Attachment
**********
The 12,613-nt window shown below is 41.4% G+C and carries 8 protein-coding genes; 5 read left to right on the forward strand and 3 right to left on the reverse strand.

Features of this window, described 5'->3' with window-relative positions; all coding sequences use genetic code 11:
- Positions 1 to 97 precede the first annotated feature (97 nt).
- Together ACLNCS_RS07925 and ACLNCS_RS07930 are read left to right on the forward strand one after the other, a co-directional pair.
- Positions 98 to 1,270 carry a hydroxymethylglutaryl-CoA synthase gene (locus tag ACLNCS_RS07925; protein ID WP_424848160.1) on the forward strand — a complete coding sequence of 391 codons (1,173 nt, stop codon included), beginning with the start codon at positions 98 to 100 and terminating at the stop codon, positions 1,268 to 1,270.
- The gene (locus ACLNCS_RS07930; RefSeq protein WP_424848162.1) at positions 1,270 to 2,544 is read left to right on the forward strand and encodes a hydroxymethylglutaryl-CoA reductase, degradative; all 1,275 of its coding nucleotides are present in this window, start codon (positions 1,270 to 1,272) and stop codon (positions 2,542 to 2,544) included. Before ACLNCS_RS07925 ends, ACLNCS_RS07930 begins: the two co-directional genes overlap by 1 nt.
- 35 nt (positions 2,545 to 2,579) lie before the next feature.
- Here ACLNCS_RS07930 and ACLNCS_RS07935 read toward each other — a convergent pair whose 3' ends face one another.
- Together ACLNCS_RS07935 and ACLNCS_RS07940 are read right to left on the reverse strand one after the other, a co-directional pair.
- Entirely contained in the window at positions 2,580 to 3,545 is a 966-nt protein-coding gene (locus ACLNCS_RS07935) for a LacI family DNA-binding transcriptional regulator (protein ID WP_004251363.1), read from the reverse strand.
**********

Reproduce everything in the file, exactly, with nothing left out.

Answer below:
The 12,613-nt window shown below is 41.4% G+C and carries 8 protein-coding genes; 5 read left to right on the forward strand and 3 right to left on the reverse strand.

Features of this window, described 5'->3' with window-relative positions; all coding sequences use genetic code 11:
- Positions 1 to 97 precede the first annotated feature (97 nt).
- Together ACLNCS_RS07925 and ACLNCS_RS07930 are read left to right on the forward strand one after the other, a co-directional pair.
- Positions 98 to 1,270 carry a hydroxymethylglutaryl-CoA synthase gene (locus tag ACLNCS_RS07925; protein ID WP_424848160.1) on the forward strand — a complete coding sequence of 391 codons (1,173 nt, stop codon included), beginning with the start codon at positions 98 to 100 and terminating at the stop codon, positions 1,268 to 1,270.
- The gene (locus ACLNCS_RS07930; RefSeq protein WP_424848162.1) at positions 1,270 to 2,544 is read left to right on the forward strand and encodes a hydroxymethylglutaryl-CoA reductase, degradative; all 1,275 of its coding nucleotides are present in this window, start codon (positions 1,270 to 1,272) and stop codon (positions 2,542 to 2,544) included. Before ACLNCS_RS07925 ends, ACLNCS_RS07930 begins: the two co-directional genes overlap by 1 nt.
- 35 nt (positions 2,545 to 2,579) lie before the next feature.
- Here ACLNCS_RS07930 and ACLNCS_RS07935 read toward each other — a convergent pair whose 3' ends face one another.
- Together ACLNCS_RS07935 and ACLNCS_RS07940 are read right to left on the reverse strand one after the other, a co-directional pair.
- Entirely contained in the window at positions 2,580 to 3,545 is a 966-nt protein-coding gene (locus ACLNCS_RS07935) for a LacI family DNA-binding transcriptional regulator (protein ID WP_004251363.1), read from the reverse strand.